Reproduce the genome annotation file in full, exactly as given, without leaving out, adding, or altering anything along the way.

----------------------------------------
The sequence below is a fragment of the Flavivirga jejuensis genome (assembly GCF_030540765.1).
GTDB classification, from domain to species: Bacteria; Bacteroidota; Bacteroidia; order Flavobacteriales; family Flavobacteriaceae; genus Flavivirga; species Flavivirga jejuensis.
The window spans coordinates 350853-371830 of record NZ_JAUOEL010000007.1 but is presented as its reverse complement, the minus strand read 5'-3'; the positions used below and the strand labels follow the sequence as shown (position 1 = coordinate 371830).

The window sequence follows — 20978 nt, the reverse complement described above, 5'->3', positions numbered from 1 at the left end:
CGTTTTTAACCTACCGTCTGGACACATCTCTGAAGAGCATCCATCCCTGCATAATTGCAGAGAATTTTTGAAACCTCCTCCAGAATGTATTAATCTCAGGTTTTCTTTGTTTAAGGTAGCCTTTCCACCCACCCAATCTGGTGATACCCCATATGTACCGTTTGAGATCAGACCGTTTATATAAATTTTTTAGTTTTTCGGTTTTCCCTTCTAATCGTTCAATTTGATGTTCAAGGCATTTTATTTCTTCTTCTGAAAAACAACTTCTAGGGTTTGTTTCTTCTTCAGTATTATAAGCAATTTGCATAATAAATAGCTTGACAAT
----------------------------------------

The sequence below is a fragment of the Flavivirga jejuensis genome (assembly GCF_030540765.1).
GTDB classification, from domain to species: Bacteria; Bacteroidota; Bacteroidia; order Flavobacteriales; family Flavobacteriaceae; genus Flavivirga; species Flavivirga jejuensis.
The window spans coordinates 350853-371830 of record NZ_JAUOEL010000007.1 but is presented as its reverse complement, the minus strand read 5'-3'; the positions used below and the strand labels follow the sequence as shown (position 1 = coordinate 371830).

The window sequence follows — 20978 nt, the reverse complement described above, 5'->3', positions numbered from 1 at the left end:
CGTTTTTAACCTACCGTCTGGACACATCTCTGAAGAGCATCCATCCCTGCATAATTGCAGAGAATTTTTGAAACCTCCTCCAGAATGTATTAATCTCAGGTTTTCTTTGTTTAAGGTAGCCTTTCCACCCACCCAATCTGGTGATACCCCATATGTACCGTTTGAGATCAGACCGTTTATATAAATTTTTTAGTTTTTCGGTTTTCCCTTCTAATCGTTCAATTTGATGTTCAAGGCATTTTATTTCTTCTTCTGAAAAACAACTTCTAGGGTTTGTTTCTTCTTCAGTATTATAAGCAATTTGCATAATAAATAGCTTGACAAT